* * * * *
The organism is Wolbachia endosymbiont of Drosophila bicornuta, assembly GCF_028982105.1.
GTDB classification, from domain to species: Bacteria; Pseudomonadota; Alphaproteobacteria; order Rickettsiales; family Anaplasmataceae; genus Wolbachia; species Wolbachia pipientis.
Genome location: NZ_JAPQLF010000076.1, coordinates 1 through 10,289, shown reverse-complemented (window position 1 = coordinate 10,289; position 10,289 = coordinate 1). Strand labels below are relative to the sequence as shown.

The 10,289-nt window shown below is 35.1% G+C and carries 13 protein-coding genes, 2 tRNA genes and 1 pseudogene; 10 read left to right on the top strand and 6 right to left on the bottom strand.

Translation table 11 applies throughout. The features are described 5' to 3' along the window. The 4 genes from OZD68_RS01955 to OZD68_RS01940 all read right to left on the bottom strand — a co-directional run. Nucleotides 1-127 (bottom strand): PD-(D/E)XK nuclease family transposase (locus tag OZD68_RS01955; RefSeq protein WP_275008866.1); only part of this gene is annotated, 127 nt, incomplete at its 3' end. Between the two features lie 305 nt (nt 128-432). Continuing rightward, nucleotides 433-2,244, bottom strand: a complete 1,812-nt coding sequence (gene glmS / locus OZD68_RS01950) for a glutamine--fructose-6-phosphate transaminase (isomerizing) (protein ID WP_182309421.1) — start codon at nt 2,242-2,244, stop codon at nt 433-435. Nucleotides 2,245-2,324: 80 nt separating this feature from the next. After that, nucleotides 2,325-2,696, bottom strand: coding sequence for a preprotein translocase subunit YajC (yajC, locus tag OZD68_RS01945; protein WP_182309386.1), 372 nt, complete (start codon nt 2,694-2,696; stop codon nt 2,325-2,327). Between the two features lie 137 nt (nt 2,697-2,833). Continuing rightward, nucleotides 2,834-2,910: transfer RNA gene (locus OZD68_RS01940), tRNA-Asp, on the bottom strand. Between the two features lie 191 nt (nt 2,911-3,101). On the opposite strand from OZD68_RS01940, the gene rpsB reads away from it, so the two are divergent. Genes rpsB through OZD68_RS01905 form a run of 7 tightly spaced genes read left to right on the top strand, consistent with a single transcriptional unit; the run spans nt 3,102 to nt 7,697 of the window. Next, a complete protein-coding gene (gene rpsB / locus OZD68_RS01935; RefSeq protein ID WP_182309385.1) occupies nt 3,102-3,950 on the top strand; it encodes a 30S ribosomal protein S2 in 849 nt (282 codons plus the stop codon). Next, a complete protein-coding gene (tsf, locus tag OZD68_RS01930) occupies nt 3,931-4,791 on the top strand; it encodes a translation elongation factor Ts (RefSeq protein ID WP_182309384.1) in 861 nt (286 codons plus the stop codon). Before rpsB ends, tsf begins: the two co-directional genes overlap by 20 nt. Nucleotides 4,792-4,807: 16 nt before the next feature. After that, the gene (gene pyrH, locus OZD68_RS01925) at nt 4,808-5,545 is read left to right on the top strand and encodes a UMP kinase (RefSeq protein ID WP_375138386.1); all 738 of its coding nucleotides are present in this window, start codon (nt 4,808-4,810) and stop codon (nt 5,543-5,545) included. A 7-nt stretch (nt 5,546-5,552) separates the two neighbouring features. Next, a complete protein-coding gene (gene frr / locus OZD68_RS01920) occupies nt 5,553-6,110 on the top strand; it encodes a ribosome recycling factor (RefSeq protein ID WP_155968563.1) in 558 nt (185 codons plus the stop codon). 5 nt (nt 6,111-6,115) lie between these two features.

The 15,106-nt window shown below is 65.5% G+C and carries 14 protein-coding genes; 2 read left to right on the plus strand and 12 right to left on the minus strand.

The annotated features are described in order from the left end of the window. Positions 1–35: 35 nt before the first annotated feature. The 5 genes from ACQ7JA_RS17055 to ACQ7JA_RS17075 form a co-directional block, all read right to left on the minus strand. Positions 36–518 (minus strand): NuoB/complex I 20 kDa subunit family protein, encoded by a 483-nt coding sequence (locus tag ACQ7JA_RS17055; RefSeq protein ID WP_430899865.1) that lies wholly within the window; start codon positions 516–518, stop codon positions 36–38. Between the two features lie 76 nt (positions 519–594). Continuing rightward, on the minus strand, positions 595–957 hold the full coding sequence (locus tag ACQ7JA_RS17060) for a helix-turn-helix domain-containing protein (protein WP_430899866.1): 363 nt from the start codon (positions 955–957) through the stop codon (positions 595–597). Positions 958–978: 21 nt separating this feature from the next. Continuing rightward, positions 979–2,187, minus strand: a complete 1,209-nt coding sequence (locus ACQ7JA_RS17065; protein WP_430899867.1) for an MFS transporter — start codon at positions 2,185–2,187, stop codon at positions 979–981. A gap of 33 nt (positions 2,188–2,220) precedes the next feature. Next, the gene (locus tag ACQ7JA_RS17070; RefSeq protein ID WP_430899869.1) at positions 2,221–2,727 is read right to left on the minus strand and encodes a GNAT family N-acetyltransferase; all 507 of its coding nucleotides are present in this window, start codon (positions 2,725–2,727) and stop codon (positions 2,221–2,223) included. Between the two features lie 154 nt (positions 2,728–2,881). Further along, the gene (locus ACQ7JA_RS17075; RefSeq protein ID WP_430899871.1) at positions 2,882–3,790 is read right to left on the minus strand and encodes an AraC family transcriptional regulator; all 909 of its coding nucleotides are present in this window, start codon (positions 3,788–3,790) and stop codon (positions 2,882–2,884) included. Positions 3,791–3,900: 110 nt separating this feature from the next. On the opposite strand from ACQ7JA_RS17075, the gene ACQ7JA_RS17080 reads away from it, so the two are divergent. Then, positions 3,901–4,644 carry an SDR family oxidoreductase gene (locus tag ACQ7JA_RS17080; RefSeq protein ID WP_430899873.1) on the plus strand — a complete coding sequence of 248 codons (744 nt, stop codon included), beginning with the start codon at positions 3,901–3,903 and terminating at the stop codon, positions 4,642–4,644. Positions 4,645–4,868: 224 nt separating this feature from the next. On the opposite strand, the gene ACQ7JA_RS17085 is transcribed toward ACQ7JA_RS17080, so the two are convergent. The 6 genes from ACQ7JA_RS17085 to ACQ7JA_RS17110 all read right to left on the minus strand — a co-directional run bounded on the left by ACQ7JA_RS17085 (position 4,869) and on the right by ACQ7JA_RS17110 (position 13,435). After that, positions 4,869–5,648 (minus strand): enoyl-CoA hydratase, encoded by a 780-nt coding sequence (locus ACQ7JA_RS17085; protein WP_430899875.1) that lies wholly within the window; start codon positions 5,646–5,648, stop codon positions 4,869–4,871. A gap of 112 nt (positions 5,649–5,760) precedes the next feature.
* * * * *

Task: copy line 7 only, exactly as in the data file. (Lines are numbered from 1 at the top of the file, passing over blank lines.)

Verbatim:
The annotated features are described in order from the left end of the window. Positions 1–35: 35 nt before the first annotated feature. The 5 genes from ACQ7JA_RS17055 to ACQ7JA_RS17075 form a co-directional block, all read right to left on the minus strand. Positions 36–518 (minus strand): NuoB/complex I 20 kDa subunit family protein, encoded by a 483-nt coding sequence (locus tag ACQ7JA_RS17055; RefSeq protein ID WP_430899865.1) that lies wholly within the window; start codon positions 516–518, stop codon positions 36–38. Between the two features lie 76 nt (positions 519–594). Continuing rightward, on the minus strand, positions 595–957 hold the full coding sequence (locus tag ACQ7JA_RS17060) for a helix-turn-helix domain-containing protein (protein WP_430899866.1): 363 nt from the start codon (positions 955–957) through the stop codon (positions 595–597). Positions 958–978: 21 nt separating this feature from the next. Continuing rightward, positions 979–2,187, minus strand: a complete 1,209-nt coding sequence (locus ACQ7JA_RS17065; protein WP_430899867.1) for an MFS transporter — start codon at positions 2,185–2,187, stop codon at positions 979–981. A gap of 33 nt (positions 2,188–2,220) precedes the next feature. Next, the gene (locus tag ACQ7JA_RS17070; RefSeq protein ID WP_430899869.1) at positions 2,221–2,727 is read right to left on the minus strand and encodes a GNAT family N-acetyltransferase; all 507 of its coding nucleotides are present in this window, start codon (positions 2,725–2,727) and stop codon (positions 2,221–2,223) included. Between the two features lie 154 nt (positions 2,728–2,881). Further along, the gene (locus ACQ7JA_RS17075; RefSeq protein ID WP_430899871.1) at positions 2,882–3,790 is read right to left on the minus strand and encodes an AraC family transcriptional regulator; all 909 of its coding nucleotides are present in this window, start codon (positions 3,788–3,790) and stop codon (positions 2,882–2,884) included. Positions 3,791–3,900: 110 nt separating this feature from the next. On the opposite strand from ACQ7JA_RS17075, the gene ACQ7JA_RS17080 reads away from it, so the two are divergent. Then, positions 3,901–4,644 carry an SDR family oxidoreductase gene (locus tag ACQ7JA_RS17080; RefSeq protein ID WP_430899873.1) on the plus strand — a complete coding sequence of 248 codons (744 nt, stop codon included), beginning with the start codon at positions 3,901–3,903 and terminating at the stop codon, positions 4,642–4,644. Positions 4,645–4,868: 224 nt separating this feature from the next. On the opposite strand, the gene ACQ7JA_RS17085 is transcribed toward ACQ7JA_RS17080, so the two are convergent. The 6 genes from ACQ7JA_RS17085 to ACQ7JA_RS17110 all read right to left on the minus strand — a co-directional run bounded on the left by ACQ7JA_RS17085 (position 4,869) and on the right by ACQ7JA_RS17110 (position 13,435). After that, positions 4,869–5,648 (minus strand): enoyl-CoA hydratase, encoded by a 780-nt coding sequence (locus ACQ7JA_RS17085; protein WP_430899875.1) that lies wholly within the window; start codon positions 5,646–5,648, stop codon positions 4,869–4,871. A gap of 112 nt (positions 5,649–5,760) precedes the next feature.